Red Sox Cough Up Momentum, Sum Up 'Story of the Season' With Another DisappointmentBOSTON — Will Middlebrooks sprinted into foul territory, tracking the ball in the air. As Brian Dozier's bunt pop-up plummeted down, Middlebrooks leaped and made a sprawling catch to rob the Twins shortstop.

Shortly after the defensive gem in the 10th inning, the Red Sox relinquished the momentum. During the ensuing at-bat, Twins infielder Jamey Carroll — the No. 9 hitter — rifled a single into center field, which resulted in the go-ahead run in Boston's 6-5 loss.

The plays, split by mere seconds, embodied the Red Sox season. Each time the team teased everyone with a winning streak, they coughed up the progress by plunging into a losing streak.

"That's the story of the season," first baseman Adrian Gonzalez said. "Got to fight it out. It's frustrating because of where we're at. We're getting closer to the end of the year and it's two months to go, but these are the kind of games we can't afford to lose."

After peeling off four straight victories, which included a pair of victories against contenders in the Yankees and Tigers, the Red Sox have regressed. Due to a sudden power outage, they've dropped three straight games.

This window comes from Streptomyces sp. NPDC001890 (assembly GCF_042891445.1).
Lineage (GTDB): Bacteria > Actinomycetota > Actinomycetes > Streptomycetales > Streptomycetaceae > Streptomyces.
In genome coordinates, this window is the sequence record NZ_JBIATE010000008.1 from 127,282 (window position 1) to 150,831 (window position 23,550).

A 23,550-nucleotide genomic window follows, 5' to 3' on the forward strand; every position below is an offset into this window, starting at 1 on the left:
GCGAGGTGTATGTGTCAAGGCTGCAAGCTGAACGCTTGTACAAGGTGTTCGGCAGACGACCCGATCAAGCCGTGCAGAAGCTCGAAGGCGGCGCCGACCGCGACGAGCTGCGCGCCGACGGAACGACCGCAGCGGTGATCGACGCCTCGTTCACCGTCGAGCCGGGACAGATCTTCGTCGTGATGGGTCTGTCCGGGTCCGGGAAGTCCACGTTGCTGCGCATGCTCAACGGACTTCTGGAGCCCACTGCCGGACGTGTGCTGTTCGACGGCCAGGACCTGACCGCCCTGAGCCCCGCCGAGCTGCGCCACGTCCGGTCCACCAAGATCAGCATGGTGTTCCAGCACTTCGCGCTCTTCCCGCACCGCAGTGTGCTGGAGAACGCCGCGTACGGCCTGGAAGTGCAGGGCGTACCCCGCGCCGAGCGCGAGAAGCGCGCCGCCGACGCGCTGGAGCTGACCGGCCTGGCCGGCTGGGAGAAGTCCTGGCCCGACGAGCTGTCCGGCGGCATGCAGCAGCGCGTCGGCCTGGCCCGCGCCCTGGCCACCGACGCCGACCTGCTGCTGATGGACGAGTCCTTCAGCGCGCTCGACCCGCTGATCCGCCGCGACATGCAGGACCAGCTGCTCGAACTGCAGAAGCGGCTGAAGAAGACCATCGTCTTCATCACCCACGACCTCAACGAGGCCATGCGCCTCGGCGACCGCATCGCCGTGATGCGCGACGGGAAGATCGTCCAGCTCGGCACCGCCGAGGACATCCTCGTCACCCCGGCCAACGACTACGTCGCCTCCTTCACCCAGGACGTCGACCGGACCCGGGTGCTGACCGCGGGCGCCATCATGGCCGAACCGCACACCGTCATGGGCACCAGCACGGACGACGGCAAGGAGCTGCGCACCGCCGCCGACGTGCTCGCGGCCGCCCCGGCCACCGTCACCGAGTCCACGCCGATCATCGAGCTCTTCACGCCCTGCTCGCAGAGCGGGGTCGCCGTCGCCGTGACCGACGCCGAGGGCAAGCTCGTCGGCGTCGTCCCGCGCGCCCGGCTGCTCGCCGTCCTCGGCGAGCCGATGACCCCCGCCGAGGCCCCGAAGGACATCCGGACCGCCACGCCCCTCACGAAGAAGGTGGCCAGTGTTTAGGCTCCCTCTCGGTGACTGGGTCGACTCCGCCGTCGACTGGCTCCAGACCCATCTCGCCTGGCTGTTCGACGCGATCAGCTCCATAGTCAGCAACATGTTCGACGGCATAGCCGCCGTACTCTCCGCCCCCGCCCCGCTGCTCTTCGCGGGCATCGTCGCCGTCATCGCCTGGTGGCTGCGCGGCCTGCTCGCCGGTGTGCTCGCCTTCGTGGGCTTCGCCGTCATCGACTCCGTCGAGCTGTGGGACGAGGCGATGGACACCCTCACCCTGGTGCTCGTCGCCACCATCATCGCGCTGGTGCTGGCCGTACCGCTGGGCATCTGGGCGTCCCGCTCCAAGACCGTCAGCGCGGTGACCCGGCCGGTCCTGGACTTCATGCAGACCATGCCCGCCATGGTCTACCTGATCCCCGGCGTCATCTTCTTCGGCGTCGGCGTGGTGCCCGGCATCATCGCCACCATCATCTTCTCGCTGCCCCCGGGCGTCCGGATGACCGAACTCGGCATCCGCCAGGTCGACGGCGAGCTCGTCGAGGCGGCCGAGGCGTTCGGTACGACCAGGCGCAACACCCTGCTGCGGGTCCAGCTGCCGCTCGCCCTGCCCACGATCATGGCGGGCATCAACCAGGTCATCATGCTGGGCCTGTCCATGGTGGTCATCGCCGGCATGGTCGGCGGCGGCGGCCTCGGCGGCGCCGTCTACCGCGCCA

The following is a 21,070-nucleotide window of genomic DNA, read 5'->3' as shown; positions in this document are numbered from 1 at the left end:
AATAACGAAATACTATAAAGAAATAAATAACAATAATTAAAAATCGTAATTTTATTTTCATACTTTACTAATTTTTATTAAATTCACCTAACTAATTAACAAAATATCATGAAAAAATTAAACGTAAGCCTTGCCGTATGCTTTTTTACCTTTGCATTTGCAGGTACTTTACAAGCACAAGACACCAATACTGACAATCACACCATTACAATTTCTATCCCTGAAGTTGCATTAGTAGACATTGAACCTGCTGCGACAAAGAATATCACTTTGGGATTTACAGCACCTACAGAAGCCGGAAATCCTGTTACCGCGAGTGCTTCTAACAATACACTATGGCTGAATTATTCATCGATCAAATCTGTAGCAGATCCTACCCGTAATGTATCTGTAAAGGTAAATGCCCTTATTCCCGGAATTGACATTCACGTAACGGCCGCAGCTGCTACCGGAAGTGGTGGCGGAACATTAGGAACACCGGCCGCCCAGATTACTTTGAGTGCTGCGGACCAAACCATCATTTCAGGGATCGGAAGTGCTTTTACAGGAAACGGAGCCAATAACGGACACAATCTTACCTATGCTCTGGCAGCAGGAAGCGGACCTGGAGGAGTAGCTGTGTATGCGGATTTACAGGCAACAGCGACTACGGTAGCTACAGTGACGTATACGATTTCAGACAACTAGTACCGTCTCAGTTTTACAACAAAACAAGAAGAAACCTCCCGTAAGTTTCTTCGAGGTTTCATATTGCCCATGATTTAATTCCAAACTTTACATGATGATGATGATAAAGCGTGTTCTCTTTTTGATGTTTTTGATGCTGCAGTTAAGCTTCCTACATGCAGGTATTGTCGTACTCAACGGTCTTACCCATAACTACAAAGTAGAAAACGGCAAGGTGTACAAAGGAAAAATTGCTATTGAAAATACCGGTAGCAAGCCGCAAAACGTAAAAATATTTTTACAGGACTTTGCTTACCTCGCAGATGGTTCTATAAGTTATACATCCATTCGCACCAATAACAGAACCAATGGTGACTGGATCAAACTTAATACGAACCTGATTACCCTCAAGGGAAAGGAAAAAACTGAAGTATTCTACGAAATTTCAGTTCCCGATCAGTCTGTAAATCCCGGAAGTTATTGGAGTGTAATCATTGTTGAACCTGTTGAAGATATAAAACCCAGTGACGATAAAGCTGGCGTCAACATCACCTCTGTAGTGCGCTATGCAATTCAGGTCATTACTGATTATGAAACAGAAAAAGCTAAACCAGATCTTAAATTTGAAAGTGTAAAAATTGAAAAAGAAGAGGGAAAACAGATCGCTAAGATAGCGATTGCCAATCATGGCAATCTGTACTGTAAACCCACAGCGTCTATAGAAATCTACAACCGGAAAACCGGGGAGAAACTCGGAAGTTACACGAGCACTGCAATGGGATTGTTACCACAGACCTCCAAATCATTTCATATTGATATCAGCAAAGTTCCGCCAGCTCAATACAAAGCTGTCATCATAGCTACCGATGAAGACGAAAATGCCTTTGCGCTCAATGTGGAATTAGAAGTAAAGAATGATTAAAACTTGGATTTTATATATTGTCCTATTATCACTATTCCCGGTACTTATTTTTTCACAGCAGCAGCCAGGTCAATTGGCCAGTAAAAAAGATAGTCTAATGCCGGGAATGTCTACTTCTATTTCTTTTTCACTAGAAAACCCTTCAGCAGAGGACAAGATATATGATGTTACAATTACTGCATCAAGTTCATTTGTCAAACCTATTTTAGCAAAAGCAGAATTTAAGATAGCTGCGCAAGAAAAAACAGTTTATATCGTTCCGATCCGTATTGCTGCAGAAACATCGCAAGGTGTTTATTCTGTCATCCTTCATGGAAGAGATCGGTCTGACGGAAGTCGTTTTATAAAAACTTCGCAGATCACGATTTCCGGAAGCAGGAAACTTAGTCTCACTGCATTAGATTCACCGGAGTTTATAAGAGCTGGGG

But the Red Sox stranded 10 runners on base in this one and missed on countless opportunities to edge the Twins. With the bases loaded in the eighth, Jacoby Ellsbury struck out swinging while Dustin Pedroia flied out.

"Talent can only go so far. You have to find ways to win," Cody Ross said. "There's a difference between a talented group and a winning group. Right now, it feels like we're treading water. We've got to snap out of it."

Even in the ninth, Boston was presented with an opportunity to pounce. When Ryan Lavarnway drilled a double to deep center with two outs, Middlebrooks capped the inning with a groundout.

"We had chances, we just didn't come through," Pedroia said. "It's just tough."

For the first time all season, the players appeared resigned to the realistic fact their season was slipping away. And Friday's showdown never had the making of an extra-inning slugfest, considering the Red Sox led 5-1 heading into the fifth.

"We had good at-bats, we had chances and then we didn't have such good at-bats," Valentine said. "Yeah, we had a lot of hits, walks and Carl [Crawford] had a great game. Damn."

The Red Sox have dropped the past two games in polar opposite fashion. During Thursday's loss, the offense only mustered up two hits. But in Friday's defeat, they collected 14 hits — but never when needed.

With the third straight loss that brought them to 53-54, the Red Sox plunged back below .500 for the first time since July 28. As Gonzalez mentioned, the inconsistent play is summing up the story of the season.

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